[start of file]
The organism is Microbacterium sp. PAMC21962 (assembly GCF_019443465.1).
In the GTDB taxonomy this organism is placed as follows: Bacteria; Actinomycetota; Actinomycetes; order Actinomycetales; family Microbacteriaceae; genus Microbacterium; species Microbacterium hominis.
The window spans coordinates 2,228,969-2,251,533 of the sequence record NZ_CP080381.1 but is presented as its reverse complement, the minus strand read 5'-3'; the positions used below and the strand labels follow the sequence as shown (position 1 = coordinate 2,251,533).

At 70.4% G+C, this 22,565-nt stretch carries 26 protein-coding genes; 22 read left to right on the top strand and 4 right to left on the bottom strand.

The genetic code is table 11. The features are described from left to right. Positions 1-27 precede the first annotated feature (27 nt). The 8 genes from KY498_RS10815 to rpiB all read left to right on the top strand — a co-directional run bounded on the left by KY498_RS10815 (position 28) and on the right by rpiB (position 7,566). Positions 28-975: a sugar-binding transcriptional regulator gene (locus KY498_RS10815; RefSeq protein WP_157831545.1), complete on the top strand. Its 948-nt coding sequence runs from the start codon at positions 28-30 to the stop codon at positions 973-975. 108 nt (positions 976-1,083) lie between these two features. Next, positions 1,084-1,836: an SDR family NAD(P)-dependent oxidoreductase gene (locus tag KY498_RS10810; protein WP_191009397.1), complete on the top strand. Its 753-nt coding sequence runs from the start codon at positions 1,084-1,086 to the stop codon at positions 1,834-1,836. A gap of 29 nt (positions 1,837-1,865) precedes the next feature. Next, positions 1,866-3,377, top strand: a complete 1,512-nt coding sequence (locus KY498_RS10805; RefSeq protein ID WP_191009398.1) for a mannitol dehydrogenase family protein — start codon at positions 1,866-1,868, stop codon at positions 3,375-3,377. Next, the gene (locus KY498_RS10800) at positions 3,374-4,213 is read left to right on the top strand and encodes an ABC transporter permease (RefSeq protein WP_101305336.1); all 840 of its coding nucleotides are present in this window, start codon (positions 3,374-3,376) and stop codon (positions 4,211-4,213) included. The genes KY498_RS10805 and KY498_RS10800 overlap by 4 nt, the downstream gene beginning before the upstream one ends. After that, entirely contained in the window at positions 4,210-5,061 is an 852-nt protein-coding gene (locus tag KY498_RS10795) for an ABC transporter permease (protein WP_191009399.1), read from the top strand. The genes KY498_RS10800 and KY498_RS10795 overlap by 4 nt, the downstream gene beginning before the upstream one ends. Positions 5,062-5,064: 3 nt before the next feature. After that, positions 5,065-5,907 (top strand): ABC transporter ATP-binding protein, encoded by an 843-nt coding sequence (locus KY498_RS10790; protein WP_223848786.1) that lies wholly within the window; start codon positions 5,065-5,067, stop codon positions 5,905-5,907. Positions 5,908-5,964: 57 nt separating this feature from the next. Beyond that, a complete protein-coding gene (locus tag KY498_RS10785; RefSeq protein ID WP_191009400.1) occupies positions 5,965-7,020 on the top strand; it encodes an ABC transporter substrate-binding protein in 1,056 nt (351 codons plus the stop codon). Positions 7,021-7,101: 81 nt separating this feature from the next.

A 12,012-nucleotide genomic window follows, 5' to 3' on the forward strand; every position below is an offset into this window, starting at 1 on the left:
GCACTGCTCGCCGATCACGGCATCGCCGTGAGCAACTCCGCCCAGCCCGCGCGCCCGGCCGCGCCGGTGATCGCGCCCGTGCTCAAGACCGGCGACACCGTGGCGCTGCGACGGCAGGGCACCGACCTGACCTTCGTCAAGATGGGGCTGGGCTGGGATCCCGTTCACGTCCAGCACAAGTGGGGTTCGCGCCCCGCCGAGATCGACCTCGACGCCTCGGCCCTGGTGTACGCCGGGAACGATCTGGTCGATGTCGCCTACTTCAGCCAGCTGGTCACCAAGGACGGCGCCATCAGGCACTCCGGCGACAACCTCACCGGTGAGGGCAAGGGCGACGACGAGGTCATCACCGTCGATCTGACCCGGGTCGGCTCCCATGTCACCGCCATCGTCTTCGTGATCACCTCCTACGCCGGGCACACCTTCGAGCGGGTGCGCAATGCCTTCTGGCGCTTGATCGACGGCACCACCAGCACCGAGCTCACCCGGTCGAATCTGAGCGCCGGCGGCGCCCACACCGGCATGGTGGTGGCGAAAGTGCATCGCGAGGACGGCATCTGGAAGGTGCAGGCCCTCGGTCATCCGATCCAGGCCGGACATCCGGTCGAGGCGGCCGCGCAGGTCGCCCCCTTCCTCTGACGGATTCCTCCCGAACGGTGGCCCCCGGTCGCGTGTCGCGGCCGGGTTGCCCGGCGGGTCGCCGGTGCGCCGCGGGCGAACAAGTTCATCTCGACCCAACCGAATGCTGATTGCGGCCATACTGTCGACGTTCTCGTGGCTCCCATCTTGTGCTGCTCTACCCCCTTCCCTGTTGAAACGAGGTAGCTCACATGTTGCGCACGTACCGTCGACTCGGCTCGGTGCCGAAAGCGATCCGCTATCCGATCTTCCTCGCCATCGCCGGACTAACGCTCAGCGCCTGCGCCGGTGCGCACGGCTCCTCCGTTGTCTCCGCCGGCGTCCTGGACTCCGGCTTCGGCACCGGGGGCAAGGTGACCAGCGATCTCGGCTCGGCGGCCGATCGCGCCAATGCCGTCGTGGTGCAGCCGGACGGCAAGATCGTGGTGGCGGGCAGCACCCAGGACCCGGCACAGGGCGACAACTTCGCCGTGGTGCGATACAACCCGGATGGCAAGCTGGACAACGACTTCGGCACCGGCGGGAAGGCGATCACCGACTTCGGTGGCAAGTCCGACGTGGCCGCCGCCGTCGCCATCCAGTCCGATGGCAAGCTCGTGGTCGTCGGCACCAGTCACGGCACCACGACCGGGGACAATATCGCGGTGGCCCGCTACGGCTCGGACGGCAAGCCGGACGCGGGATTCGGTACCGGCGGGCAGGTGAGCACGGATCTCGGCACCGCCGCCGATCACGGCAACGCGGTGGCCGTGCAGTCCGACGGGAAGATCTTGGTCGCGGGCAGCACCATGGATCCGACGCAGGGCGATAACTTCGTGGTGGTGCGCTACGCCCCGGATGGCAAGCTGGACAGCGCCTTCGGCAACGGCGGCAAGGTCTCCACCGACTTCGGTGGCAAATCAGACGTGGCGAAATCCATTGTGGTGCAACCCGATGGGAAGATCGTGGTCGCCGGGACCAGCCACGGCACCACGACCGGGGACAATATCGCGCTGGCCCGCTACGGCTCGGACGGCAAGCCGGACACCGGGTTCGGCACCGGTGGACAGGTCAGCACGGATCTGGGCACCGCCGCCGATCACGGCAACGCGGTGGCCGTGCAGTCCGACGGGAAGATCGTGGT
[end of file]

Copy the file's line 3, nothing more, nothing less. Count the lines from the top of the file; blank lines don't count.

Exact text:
The window spans coordinates 2,228,969-2,251,533 of the sequence record NZ_CP080381.1 but is presented as its reverse complement, the minus strand read 5'-3'; the positions used below and the strand labels follow the sequence as shown (position 1 = coordinate 2,251,533).